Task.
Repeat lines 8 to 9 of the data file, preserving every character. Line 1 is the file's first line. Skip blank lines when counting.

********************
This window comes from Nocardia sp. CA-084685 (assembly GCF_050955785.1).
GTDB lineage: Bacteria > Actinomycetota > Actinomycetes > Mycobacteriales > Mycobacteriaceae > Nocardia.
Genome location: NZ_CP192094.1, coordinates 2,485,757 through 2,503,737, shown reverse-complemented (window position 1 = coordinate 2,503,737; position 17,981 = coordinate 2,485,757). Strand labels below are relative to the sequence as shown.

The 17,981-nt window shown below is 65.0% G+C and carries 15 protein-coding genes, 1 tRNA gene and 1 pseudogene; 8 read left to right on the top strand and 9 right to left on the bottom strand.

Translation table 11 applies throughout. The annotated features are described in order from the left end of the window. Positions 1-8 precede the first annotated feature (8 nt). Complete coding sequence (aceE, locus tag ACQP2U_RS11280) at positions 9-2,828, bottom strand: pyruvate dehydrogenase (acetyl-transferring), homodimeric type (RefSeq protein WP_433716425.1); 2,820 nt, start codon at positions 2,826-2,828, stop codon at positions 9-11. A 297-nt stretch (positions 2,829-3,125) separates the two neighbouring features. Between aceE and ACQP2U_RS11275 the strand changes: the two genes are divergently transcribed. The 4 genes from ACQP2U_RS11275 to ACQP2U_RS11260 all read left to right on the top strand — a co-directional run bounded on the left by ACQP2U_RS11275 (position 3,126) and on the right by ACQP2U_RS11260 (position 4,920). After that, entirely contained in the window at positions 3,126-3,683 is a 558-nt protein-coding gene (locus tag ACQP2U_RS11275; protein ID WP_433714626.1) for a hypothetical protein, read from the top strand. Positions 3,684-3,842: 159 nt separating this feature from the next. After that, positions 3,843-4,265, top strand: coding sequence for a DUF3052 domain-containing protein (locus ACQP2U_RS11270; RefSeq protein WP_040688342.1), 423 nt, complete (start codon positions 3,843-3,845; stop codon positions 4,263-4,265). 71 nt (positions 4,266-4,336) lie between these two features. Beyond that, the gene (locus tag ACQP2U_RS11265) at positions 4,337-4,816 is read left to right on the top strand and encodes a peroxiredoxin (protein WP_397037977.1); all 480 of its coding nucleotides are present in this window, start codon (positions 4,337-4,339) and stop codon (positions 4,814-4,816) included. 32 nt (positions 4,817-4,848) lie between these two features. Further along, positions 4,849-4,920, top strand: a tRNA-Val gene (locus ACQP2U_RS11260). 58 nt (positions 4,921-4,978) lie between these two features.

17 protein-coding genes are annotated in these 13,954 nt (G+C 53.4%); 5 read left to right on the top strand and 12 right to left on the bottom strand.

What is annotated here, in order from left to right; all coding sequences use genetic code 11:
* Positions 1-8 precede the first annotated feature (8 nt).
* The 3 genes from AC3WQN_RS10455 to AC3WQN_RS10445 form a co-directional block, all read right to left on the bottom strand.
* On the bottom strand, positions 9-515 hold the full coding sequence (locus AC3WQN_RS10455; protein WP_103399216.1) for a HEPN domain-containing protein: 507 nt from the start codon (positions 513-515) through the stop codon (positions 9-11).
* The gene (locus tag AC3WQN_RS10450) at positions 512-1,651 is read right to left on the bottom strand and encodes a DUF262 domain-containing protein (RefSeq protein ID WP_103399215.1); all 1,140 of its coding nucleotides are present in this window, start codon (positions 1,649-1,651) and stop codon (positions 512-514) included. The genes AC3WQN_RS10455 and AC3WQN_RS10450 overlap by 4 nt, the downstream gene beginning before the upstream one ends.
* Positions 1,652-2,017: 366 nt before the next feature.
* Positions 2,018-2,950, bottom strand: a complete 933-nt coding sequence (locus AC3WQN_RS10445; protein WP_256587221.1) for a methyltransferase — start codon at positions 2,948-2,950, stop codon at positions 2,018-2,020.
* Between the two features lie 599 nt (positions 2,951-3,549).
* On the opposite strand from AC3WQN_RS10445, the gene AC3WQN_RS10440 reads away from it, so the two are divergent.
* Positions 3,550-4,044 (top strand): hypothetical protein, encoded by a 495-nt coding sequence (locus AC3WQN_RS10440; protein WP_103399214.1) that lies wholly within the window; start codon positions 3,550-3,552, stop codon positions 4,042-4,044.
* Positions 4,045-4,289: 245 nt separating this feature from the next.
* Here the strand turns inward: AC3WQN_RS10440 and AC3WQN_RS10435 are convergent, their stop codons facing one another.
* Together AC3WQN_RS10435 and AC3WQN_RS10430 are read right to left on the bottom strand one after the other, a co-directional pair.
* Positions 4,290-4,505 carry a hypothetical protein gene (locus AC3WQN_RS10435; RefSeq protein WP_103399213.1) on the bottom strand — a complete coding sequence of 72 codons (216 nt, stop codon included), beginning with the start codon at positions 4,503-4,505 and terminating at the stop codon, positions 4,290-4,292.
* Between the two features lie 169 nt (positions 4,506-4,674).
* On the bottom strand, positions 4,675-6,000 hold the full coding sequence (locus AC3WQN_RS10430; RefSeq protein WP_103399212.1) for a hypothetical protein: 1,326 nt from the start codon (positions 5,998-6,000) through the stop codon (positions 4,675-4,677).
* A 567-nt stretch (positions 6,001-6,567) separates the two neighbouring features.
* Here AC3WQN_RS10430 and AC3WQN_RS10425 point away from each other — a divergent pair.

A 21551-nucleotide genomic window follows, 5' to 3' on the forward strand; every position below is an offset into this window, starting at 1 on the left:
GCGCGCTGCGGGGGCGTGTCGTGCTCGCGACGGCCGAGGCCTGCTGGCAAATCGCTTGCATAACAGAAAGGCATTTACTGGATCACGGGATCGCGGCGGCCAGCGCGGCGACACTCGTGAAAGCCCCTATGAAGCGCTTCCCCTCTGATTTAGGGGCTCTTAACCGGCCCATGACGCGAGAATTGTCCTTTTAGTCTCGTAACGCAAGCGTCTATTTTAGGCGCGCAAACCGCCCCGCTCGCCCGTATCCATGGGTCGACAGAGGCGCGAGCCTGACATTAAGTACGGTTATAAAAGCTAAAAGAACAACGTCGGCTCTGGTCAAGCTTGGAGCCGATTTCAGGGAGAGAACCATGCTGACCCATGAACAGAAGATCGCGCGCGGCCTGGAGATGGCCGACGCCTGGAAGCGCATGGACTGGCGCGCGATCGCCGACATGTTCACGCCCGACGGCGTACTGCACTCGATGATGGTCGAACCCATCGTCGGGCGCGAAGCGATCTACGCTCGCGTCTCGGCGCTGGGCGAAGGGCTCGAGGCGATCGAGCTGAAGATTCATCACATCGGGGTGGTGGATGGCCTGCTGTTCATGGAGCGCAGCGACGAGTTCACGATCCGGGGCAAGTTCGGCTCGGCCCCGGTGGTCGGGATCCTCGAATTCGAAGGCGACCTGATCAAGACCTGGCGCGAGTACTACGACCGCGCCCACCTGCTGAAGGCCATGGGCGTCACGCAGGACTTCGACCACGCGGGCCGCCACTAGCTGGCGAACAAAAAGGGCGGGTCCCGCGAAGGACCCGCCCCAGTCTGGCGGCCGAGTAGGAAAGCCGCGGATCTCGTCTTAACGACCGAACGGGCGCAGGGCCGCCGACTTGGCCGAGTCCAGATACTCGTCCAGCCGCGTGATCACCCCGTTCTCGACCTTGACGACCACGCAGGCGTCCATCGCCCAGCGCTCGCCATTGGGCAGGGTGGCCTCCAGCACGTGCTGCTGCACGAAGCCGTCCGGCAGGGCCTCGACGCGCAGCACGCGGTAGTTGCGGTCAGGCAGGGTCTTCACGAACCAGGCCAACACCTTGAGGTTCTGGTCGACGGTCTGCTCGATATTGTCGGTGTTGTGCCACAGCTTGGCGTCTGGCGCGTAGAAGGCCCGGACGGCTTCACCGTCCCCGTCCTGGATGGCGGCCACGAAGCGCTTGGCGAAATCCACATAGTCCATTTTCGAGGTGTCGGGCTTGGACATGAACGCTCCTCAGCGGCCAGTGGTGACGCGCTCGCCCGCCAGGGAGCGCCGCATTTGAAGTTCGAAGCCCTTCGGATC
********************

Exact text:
* Positions 1-8 precede the first annotated feature (8 nt).
* The 3 genes from AC3WQN_RS10455 to AC3WQN_RS10445 form a co-directional block, all read right to left on the bottom strand.